Microsoft has released its November security updates, fixing a critical Windows bug that has been exploited by online criminals.
Microsoft released just two security updates this month, but security experts say that IT staff will want to install both of them as quickly as possible. The MS07-061 update is particularly critical because the flaw it repairs has been seen in Web-based attack code, said Amol Sarwate, manager of Qualys's vulnerability research lab. "This was a zero day [flaw] that was being used in the wild by hackers," he said.
The flaw has to do with the way Windows passes data between applications, using a technology called the URI (Uniform Resource Identifier) protocol handler. This is the part of Windows that allows users to launch applications -- an e-mail or instant messaging client, for example -- by clicking on a Web link. Because Windows does not perform all of the security checks necessary, hackers found ways to sneak unauthorized commands into these Web links and the flaw could be exploited to install unauthorized software on a victim's PC.
This type of flaw lies in both Windows and the programs being launched by the Web link and Microsoft had initially said that it was up to third-party software developers to fix the issue. It later reversed this position and decided to fix the flaw in Windows as well. These URI protocol handler problems have turned up in Adobe, Firefox and Outlook Express.
Microsoft was forced to revise its position on the URI bugs after researchers discovered that they were far more problematic than first thought, said Nathan McFeters, a security researcher with Ernst & Young, who has been studying this problem. "I think that early on it wasn't clear that this was an issue," he said via e-mail. "There's really a handful of issues with this URI use and abuse stuff."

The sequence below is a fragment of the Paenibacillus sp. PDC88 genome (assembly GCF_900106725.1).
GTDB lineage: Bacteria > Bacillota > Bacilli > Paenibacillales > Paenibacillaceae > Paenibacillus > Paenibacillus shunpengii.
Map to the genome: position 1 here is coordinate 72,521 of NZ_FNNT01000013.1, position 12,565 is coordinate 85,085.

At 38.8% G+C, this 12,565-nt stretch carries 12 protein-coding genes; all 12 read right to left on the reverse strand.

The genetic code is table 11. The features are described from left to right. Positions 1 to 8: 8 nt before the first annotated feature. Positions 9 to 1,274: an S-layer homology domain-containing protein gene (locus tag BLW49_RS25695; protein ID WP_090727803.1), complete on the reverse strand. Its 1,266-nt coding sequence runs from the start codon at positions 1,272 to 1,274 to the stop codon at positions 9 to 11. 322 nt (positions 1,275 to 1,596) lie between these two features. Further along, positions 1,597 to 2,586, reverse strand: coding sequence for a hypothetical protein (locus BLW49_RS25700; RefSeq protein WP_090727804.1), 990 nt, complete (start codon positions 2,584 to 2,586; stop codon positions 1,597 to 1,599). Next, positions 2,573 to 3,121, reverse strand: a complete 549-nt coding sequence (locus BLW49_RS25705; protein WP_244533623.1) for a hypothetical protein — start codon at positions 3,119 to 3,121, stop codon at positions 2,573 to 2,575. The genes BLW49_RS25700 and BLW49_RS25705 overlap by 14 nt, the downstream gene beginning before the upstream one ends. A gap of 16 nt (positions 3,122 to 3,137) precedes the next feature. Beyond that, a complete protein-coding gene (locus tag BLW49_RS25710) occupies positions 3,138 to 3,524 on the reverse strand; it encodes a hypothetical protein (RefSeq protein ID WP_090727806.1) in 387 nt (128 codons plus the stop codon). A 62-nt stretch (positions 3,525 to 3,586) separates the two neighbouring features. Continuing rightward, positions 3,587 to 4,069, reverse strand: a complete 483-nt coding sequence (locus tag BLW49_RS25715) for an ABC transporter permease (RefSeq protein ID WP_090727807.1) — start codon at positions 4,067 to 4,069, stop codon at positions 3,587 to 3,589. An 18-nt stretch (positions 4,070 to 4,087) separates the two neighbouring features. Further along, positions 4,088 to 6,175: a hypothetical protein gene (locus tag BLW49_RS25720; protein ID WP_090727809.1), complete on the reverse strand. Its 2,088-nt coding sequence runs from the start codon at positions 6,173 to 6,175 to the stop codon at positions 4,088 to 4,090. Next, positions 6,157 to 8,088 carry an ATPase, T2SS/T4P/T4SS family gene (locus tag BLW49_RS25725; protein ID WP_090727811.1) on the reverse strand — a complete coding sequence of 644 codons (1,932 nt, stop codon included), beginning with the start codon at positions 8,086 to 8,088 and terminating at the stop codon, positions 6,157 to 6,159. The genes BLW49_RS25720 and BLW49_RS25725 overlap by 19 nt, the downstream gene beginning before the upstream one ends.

The second vulnerability, rated "important" by Microsoft, has to do with Windows DNS (Domain Name System) servers, which are used to exchange information about the location of computers on the Internet. Attackers could exploit this flaw to redirect victims to malicious Web sites without their knowledge, something known as a "man in the middle" attack. "All system administrators should look very closely at this vulnerability," Sarwate said. "I would have personally rated it as critical," he said.
Security experts were surprised that Microsoft did not include a patch for a known vulnerability in some Macrovision antipiracy software that has been shipping with Windows for the last few years. Microsoft has said that it plans to patch the problem and that it is aware of "limited attacks" that exploit this vulnerability to get elevated privileges on a victim's machine.
The bug lies in the secdrv.sys driver built by Macrovision that ships with Windows XP, Server 2003 and Vista, but Vista is not vulnerable to the problem, according to Microsoft.
Macrovision has also published a patch for this problem.
Its a "bit worrisome" that Microsoft hasn't pushed out a patch for the bug, given that Macrovision has already made its fix available, said Andrew Storms, director of security operations with nCircle Network Security, via instant message. "However, [it's] understandable that Microsoft would want to run the patch through its QA [quality assurance] and software release cycles," he added. "Given the choice between the URI bug and the Macrovision fix, enterprise security operations teams would much rather have the URI fix."
Users of Microsoft's WSUS (Windows Server Update Services) update system had been wondering if they were going to get Tuesday's patches, after a Microsoft programming error knocked WSUS administration consoles offline on Sunday and Monday. Microsoft had misnamed an entry in WSUS's database causing the consoles to crash.
The problem was fixed on Monday, said Bobbie Harder, a Microsoft senior program manager, in a blog posting. But WSUS servers that synchronized with Microsoft between 5 p.m. Sunday and 11 a.m. Monday Pacific Time will need to resynchronize to avoid the problem.
Though she had heard of one user who had to manually updated his WSUS server, Tuesday's updates went off without a hitch, said Susan Bradley, a WSUS user who is chief technology officer with Tamiyasu, Smith, Horn and Braun, Accountancy.